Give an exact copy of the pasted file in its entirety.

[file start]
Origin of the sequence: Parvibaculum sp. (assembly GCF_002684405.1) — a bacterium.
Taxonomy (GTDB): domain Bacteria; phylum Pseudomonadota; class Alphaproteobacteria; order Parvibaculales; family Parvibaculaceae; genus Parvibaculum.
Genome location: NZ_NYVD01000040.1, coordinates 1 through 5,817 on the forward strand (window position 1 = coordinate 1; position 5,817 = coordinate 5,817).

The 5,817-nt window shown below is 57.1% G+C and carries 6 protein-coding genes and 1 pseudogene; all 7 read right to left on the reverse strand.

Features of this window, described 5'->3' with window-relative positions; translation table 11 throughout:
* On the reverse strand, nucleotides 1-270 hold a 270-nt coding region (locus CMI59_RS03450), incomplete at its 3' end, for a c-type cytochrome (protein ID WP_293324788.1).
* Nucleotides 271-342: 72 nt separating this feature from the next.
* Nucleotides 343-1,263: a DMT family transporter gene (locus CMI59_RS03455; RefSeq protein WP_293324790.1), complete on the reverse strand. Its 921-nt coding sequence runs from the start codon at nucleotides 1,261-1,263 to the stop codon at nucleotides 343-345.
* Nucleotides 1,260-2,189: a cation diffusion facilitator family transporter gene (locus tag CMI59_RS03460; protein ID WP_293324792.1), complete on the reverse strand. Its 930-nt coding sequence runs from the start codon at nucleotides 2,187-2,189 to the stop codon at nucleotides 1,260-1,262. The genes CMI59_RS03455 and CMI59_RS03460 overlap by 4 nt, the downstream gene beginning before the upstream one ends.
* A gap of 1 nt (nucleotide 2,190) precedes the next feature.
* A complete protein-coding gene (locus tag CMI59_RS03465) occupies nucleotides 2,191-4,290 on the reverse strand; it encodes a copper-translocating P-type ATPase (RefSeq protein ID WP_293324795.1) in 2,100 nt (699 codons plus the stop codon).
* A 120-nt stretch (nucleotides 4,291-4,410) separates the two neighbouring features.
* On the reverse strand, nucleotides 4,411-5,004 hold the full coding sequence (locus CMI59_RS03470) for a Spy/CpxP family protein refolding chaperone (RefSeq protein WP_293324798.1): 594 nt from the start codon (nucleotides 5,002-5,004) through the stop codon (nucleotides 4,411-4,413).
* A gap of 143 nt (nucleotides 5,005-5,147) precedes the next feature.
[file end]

Origin of the sequence: Parvibaculum sp. (assembly GCF_002684405.1) — a bacterium.
Taxonomy (GTDB): domain Bacteria; phylum Pseudomonadota; class Alphaproteobacteria; order Parvibaculales; family Parvibaculaceae; genus Parvibaculum.
Genome location: NZ_NYVD01000040.1, coordinates 1 through 5,817 on the forward strand (window position 1 = coordinate 1; position 5,817 = coordinate 5,817).

The 5,817-nt window shown below is 57.1% G+C and carries 6 protein-coding genes and 1 pseudogene; all 7 read right to left on the reverse strand.

Features of this window, described 5'->3' with window-relative positions; translation table 11 throughout:
* On the reverse strand, nucleotides 1-270 hold a 270-nt coding region (locus CMI59_RS03450), incomplete at its 3' end, for a c-type cytochrome (protein ID WP_293324788.1).
* Nucleotides 271-342: 72 nt separating this feature from the next.
* Nucleotides 343-1,263: a DMT family transporter gene (locus CMI59_RS03455; RefSeq protein WP_293324790.1), complete on the reverse strand. Its 921-nt coding sequence runs from the start codon at nucleotides 1,261-1,263 to the stop codon at nucleotides 343-345.
* Nucleotides 1,260-2,189: a cation diffusion facilitator family transporter gene (locus tag CMI59_RS03460; protein ID WP_293324792.1), complete on the reverse strand. Its 930-nt coding sequence runs from the start codon at nucleotides 2,187-2,189 to the stop codon at nucleotides 1,260-1,262. The genes CMI59_RS03455 and CMI59_RS03460 overlap by 4 nt, the downstream gene beginning before the upstream one ends.
* A gap of 1 nt (nucleotide 2,190) precedes the next feature.
* A complete protein-coding gene (locus tag CMI59_RS03465) occupies nucleotides 2,191-4,290 on the reverse strand; it encodes a copper-translocating P-type ATPase (RefSeq protein ID WP_293324795.1) in 2,100 nt (699 codons plus the stop codon).
* A 120-nt stretch (nucleotides 4,291-4,410) separates the two neighbouring features.
* On the reverse strand, nucleotides 4,411-5,004 hold the full coding sequence (locus CMI59_RS03470) for a Spy/CpxP family protein refolding chaperone (RefSeq protein WP_293324798.1): 594 nt from the start codon (nucleotides 5,002-5,004) through the stop codon (nucleotides 4,411-4,413).
* A gap of 143 nt (nucleotides 5,005-5,147) precedes the next feature.